Research towards a cure for human immunodeficiency virus (HIV) and mitigation of the impact of HIV/ tuberculosis co-infections are NIH priorities. Both research areas rely on studies of macaque monkeys experimentally infected with simian immunodeficiency virus (SIV). Interventions to elicit effective CD8+ T cell responses to SIV and Mycobacterium tuberculosis (MTb) in macaques are under active develop- ment. These studies are limited by the dearth of SIV- and MTb-specific CD8+ T cell responses restricted by common macaque major histocompatibility complex (MHC) class I alleles. We began addressing this problem in the previous grant period and identified dozens of novel CD8+ T cell responses in SIV and MTb, as well as in Zika virus, ebolavirus, and influenza. We also realized that conventional T cell epitope discovery and characterization is unwieldy, slow, and cumbersome. Consequently, we demonstrated that MHC class I binding to millions of peptides can be measured si- multaneously, providing a transformative and extremely rapid way to define CD8+ T cell epitopes. The purpose of this competitive revision is to use this new technology to define CD8+ T cell epitopes in SIV and MTb restricted by 16 common macaque MHC class I alleles. Specifically, we will:
Aim 1 : Identify SIV and MTb CD8+ T cell responses restricted by 16 common macaque MHC class I molecules. We will assess peptide binding of each 8-, 9-, 10, and 11-mer peptide in the pro- teomes of every SIV and SHIV genome currently in Genbank and the MTb Erdman strain using an ul- tradense peptide array. MHC:peptide tetramers will be produced for responses that are experimentally validated.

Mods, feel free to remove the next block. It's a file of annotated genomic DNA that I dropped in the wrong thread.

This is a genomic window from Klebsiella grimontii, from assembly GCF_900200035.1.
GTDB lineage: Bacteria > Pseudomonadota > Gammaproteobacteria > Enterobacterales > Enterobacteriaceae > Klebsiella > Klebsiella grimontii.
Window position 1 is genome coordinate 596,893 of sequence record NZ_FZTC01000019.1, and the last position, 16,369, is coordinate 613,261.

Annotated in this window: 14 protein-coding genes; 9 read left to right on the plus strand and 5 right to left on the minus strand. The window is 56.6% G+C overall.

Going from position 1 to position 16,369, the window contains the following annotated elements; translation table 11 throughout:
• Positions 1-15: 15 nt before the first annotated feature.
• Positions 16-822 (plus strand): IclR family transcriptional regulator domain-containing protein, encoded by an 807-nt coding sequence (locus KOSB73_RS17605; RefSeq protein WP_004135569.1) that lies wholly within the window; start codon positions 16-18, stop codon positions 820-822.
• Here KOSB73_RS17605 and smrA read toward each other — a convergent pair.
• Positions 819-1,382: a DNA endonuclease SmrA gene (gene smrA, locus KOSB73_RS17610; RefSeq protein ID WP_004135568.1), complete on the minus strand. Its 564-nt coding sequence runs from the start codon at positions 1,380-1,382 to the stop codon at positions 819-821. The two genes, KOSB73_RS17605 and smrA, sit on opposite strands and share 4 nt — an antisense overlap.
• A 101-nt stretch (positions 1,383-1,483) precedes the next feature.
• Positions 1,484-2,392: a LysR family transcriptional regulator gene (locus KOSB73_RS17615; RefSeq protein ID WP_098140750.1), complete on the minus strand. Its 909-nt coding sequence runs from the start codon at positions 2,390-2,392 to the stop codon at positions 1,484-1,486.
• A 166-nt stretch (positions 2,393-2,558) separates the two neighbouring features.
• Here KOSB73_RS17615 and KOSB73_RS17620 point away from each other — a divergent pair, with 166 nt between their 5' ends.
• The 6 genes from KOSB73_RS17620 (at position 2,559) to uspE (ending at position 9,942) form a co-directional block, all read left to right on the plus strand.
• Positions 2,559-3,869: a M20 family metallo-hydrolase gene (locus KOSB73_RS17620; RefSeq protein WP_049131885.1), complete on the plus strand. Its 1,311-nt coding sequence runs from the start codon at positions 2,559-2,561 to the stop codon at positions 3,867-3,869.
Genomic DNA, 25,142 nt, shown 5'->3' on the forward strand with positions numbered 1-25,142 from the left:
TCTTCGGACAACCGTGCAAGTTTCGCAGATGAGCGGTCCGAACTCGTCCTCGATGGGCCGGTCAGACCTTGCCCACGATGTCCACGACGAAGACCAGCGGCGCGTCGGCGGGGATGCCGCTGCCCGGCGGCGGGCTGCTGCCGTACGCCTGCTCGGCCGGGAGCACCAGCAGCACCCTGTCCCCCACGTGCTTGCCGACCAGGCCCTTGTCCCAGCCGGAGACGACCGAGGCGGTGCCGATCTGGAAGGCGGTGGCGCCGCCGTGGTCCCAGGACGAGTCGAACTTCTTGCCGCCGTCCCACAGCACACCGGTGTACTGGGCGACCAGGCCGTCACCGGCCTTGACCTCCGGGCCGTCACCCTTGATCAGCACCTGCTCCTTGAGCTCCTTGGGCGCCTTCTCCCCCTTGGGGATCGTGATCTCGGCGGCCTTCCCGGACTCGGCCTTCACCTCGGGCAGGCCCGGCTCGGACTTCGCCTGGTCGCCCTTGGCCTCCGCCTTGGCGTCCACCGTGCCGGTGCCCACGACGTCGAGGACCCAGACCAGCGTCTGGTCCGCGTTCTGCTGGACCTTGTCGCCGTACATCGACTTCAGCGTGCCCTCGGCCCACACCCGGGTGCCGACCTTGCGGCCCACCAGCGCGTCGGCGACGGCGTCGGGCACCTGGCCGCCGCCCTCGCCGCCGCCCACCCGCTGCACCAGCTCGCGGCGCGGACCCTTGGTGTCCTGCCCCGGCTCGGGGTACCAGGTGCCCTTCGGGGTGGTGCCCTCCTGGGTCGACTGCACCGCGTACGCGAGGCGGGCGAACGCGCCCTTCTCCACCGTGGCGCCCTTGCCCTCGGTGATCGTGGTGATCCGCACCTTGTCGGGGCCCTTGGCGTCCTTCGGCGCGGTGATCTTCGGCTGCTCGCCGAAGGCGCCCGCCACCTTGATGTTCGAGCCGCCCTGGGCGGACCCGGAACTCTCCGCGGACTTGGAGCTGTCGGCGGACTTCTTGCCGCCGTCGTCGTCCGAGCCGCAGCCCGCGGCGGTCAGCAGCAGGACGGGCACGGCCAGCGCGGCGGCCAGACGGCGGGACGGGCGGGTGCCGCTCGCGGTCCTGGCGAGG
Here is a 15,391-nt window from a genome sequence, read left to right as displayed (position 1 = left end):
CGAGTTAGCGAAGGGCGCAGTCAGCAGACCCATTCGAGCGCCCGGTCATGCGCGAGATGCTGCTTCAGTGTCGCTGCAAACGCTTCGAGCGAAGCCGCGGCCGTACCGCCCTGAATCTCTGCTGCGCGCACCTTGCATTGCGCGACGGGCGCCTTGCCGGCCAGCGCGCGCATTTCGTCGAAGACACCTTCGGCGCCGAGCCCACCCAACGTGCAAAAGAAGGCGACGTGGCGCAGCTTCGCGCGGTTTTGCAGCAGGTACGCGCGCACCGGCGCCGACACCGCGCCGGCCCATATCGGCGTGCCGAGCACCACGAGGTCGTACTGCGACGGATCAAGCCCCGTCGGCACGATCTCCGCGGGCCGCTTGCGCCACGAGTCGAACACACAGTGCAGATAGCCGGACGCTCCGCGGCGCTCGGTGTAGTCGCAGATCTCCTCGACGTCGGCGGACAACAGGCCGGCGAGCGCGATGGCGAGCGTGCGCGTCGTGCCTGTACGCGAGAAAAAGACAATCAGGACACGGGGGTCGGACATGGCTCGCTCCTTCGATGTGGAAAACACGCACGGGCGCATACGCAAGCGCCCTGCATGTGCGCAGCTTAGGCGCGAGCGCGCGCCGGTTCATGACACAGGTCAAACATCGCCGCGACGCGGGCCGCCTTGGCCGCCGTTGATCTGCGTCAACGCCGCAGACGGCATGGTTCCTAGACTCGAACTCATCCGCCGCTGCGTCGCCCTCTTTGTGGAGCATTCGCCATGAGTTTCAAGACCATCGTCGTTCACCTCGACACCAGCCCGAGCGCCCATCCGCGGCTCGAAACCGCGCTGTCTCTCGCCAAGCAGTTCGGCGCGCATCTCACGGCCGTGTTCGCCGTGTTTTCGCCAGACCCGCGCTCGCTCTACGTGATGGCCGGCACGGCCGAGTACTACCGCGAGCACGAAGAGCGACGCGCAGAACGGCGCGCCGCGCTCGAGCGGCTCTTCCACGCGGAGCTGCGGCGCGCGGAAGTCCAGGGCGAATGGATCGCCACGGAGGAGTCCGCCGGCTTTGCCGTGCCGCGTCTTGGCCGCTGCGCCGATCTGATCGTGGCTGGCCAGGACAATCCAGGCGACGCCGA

Aim 2 : Define peptide binding motifs for the 16 common MHC class I molecules by determining the impact of every amino acid substitution at each residue in CD8+ T cell epitopes on peptide binding. The peptide binding motifs can be used to improve algorithms for in silico prediction of MHC:peptide binding. Research resources from this study will be made available to the research community through real-time sharing of peptide array data, deposition of experimentally validated CD8+ T cell epitopes in the Immune Epitope Database, and distribution of MHC:peptide tetramers through the NIH Tetramer Core Facility. Furthermore, the definition of CD8+ T cell epitopes using ultradense peptide arrays is generalizable and could revolutionize the identification of pathogen-specific epitopes in all species, including humans.
We recently showed that millions of peptides can be assayed for binding major histocompatibility com- plex (MHC) class I molecules simultaneously. In this grant, we will use this technology to identify CD8+ T cell epitopes in simian immunodeficiency virus and Mycobacterium tuberculosis (MTb) that are re- stricted by common macaque MHC class I alleles with unprecedented throughput. These responses, as well as MHC:peptide tetramers that can specifically stain subpopulations of CD8+ T cells responding to these epitopes, are a vital research-resource for investigators studying HIV cures and HIV/MTb co-infec- tions -- high priority research areas in the trans-NIH plan for HIV-related research.
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